Boris Diaw, SF/PF, Suns: Diaw has scored in double digits just twice and registered more than three assists just twice in December. He doesn't shoot 3s, get steals or block shots. If I were Diaw, I would blame it on Grant Hill or fatty French food, but realistically Diaw isn't the player he was in 2005-06, and his impressive stats then were largely the result of circumstance: Amare Stoudemire was out and Diaw was playing out of position at center and using his passing skills to rack up assists. This won't happen again given his current situation, and Diaw went from breakout performer to afterthought.
Andrea Bargnani, SF/PF, Raptors: I got to see him play in person recently, and I was unimpressed. I expected more out of last year's no.1 overall pick at this point. Sure, he's young and still adjusting to the NBA game. But his stats are down in every significant category from his rookie season, and he's losing time to guys like Carlos Delfino and Kris Humphries. Does he have a real position? He started his first game since Dec. 1 on Saturday at center, but he isn't a true center, at least not yet. He's had just one double-digit rebounding game this season, and his season high in assists is four. And get this: He has three steals for the season. That's fewer than Robert Swift, who hasn't played since Nov. 11. Red flags are everywhere for this guy. By the way, Dirk Nowitzki was the ninth overall pick and averaged 17.5 points per game in his second season. Does Bargnani perhaps represent the pinnacle of the European hype?
Rafer Alston, PG, Rockets: From Dec. 19 to 23, Alston had nine 3s and 22 assists for the Rockets. He's started in every game he's played this season, and Mike James' production has plummeted, with two 3s and three steals in all of December, despite the fact that he played in every game but one. For those who still think the Rockets' point guard situation is muddled, think again. Alston will be an excellent source of 3s, assists and steals from here on out, if you can stomach his putrid percentages. Plus, with Tracy McGrady out for at least a week, expect Alston to have the green light to gun away.
Brandon Roy, SG, Blazers: You saw enough of him on Christmas Day. Definitely a guy on Santa's "nice" list for the next 15 years.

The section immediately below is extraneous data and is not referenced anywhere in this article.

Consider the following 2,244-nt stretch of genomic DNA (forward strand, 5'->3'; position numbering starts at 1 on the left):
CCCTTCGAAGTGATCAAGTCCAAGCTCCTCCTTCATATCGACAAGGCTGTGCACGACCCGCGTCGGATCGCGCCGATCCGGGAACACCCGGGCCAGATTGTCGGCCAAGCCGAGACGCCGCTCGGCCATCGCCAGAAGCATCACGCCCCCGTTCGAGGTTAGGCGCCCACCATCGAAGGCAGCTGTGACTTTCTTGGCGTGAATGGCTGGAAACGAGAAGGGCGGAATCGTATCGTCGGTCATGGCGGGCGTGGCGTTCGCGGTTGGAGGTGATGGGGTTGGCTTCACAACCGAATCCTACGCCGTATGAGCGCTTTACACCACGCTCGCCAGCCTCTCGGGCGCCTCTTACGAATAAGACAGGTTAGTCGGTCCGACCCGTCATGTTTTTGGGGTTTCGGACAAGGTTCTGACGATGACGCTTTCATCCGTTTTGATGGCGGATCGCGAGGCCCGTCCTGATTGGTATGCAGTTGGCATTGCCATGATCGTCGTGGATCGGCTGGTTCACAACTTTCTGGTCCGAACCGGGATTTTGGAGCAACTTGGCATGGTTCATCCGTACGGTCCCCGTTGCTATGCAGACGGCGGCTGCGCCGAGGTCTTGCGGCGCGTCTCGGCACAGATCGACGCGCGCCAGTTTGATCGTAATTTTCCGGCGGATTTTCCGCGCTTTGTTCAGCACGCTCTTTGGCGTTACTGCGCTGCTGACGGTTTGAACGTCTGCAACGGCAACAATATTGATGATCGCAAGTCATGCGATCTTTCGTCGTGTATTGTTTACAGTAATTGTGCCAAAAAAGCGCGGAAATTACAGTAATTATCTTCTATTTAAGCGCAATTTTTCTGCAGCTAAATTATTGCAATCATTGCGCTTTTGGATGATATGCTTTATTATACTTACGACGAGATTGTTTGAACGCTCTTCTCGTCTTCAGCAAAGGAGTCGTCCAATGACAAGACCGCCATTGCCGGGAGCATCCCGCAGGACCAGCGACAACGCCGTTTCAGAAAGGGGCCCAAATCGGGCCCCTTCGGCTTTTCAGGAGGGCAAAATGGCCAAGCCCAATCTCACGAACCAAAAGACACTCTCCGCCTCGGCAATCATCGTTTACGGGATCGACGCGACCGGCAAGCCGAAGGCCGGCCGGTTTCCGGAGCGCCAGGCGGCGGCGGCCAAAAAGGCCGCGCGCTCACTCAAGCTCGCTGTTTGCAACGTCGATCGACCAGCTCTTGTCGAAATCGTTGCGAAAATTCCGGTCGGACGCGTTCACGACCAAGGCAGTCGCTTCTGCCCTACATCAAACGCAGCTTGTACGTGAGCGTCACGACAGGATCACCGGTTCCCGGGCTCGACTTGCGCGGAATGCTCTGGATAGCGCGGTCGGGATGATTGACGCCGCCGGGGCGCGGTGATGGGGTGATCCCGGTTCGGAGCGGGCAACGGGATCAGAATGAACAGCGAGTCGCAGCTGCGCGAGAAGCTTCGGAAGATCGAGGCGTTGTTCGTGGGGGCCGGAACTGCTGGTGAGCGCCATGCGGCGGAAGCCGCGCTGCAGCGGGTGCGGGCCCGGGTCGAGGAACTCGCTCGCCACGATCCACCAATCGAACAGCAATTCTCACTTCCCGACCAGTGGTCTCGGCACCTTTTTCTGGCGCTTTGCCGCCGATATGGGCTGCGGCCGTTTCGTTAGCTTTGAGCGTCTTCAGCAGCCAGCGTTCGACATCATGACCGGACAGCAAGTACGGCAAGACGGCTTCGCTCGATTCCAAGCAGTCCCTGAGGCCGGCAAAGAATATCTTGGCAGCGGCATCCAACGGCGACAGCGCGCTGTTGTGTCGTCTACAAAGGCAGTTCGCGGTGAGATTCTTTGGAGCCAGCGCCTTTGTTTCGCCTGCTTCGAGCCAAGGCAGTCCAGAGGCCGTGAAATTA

Devin Harris, PG, Mavericks: His points, steals and assists are up considerably this season, and his 3-point shot is finally coming along. That's an aspect of his game he'll have to hone in order to be a top fantasy point guard. He's shown the ability to get to the line frequently -- 4.3 times per game -- and is shooting 82.4 percent, almost the same as last season. There's no longer a question about his role compared to Jason Terry's role: Harris is the starting point guard, Terry is the sixth man or occasionally the starter at the 2. Harris has found his groove and will continue playing at a high level, as evidenced by his 15.6 points-per-game scoring average over his past five games.
Rajon Rondo, PG, Celtics: As the only legitimate starting point guard playing for the Celtics, he'll be ridden until the wheels fall off. His scoring shot up in December, from 8.3 to 11.8 points per game, and he keeps getting better playing alongside the big three. Don't hold your breath for 3s this season, and his percentages are lopsided (52.9 field goals, 59.7 free throws). But he'll give you five-plus assists, is continually improving and will be among the league leaders in steals.
Al Harrington, SF/PF, Warriors: The only category in which Harrington shines is 3s, which is beneficial but not what you're typically looking for out of your power forward. It's hard for me to believe this is his 11th season in the league. He's consistently posted mediocre percentages (career 45.4 percent on field goals and 71.3 percent on free throws) and demonstrated no aptitude for rebounding or blocking shots for someone standing 6-foot-9. His past few games have been better, but he put up four single-digit scoring efforts in five games in mid-December and has Baron Davis, Stephen Jackson and Monta Ellis in front of him as the Warriors' primary offensive options.
Zaza Pachulia, PF/C, Hawks He's been bothered by injuries, but even when he's in the lineup he's been ineffective. It's safe to say that the beginning of the Al Horford era marks the end of the Zaza era for the Hawks.
Josh Whitling is a fantasy basketball analyst for ESPN.com.